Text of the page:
The old story goes that the mad Roman emperor Nero fiddled while Rome burned, a disaster that he blamed on the early Christians, who paid for it with some nasty persecution.
In fairness to Nero, however, this didn't happen. At least the fiddle part, since these weren't made until the Renaissance era. If he played anything, and I'm not saying he did, it would have been a kithara, a harp-like stringed instrument whose name morphed into guitar.
But that's not important right now. The meaning of the saying is about how some people in power cheerfully ignore the sufferings of others.
A case in point of the latter is congress dithering around rather than passing another round of COVID relief in the face of massive unemployment, hunger and suffering. This post from the Center on Budget and Policy reminds us that as this Thanksgiving approaches, less than half of all American households are confident about their ability to afford food in the days ahead.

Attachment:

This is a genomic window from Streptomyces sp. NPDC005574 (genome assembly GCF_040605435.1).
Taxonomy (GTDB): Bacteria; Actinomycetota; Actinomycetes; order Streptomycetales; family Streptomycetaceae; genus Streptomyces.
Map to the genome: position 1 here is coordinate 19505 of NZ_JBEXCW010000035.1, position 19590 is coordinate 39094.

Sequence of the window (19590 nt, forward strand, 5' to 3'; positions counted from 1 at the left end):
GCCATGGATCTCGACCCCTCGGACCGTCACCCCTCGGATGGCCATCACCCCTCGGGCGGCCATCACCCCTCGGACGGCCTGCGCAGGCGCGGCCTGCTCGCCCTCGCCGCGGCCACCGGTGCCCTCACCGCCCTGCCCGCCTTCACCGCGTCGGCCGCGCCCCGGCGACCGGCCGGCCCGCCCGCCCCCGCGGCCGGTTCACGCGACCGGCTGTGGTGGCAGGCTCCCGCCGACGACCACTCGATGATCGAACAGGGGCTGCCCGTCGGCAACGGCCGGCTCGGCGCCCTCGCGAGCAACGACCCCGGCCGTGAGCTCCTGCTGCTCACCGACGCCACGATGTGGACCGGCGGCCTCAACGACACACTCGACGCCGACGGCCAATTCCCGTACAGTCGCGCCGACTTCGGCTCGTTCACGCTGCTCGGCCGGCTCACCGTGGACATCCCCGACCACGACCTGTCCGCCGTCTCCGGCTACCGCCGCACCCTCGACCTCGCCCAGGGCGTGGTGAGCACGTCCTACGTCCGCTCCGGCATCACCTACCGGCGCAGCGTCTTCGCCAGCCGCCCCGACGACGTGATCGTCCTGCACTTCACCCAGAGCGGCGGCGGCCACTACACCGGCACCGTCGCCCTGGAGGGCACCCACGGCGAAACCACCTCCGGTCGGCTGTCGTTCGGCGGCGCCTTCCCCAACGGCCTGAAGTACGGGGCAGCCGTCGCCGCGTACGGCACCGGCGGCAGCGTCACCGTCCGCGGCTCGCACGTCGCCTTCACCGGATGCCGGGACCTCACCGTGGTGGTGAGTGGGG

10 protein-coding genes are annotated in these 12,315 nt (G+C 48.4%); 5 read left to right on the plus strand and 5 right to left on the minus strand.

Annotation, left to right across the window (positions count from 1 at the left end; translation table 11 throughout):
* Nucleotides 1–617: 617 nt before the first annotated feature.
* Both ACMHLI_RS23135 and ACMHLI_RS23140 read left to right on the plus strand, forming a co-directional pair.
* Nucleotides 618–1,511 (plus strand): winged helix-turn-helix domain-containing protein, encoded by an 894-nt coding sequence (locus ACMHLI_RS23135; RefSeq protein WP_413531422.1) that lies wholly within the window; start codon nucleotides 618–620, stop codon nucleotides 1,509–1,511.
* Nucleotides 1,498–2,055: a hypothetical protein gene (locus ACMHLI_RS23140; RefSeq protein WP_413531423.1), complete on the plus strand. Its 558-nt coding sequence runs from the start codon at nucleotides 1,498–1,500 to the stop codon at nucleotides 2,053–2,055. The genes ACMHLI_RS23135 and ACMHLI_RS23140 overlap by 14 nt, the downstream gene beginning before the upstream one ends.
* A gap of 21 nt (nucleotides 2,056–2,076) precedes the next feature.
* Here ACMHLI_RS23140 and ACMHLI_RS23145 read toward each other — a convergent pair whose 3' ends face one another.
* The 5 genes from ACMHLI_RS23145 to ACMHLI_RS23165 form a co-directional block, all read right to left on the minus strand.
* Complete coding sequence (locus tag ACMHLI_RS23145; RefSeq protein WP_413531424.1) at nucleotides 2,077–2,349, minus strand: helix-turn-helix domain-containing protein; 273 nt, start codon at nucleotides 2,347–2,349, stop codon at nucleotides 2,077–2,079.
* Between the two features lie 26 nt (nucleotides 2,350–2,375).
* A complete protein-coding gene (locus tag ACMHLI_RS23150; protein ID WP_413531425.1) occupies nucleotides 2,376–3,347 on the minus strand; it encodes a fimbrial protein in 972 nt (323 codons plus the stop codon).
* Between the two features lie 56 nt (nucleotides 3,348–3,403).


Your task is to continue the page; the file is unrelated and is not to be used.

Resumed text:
In West Virginia, that's 57 percent, with 12 percent reporting having trouble feeding kids now and 9 percent not at all confident about the future. All around West Virginia, people are making heroic efforts to ensure access to food, but that's no substitute for meaningful action related to food security, housing assistance, unemployment, and help with utilities.
It's way past time for action.
(Meanwhile, speaking of Roman emperors, it seems like Caligula is alive and well in the USA.)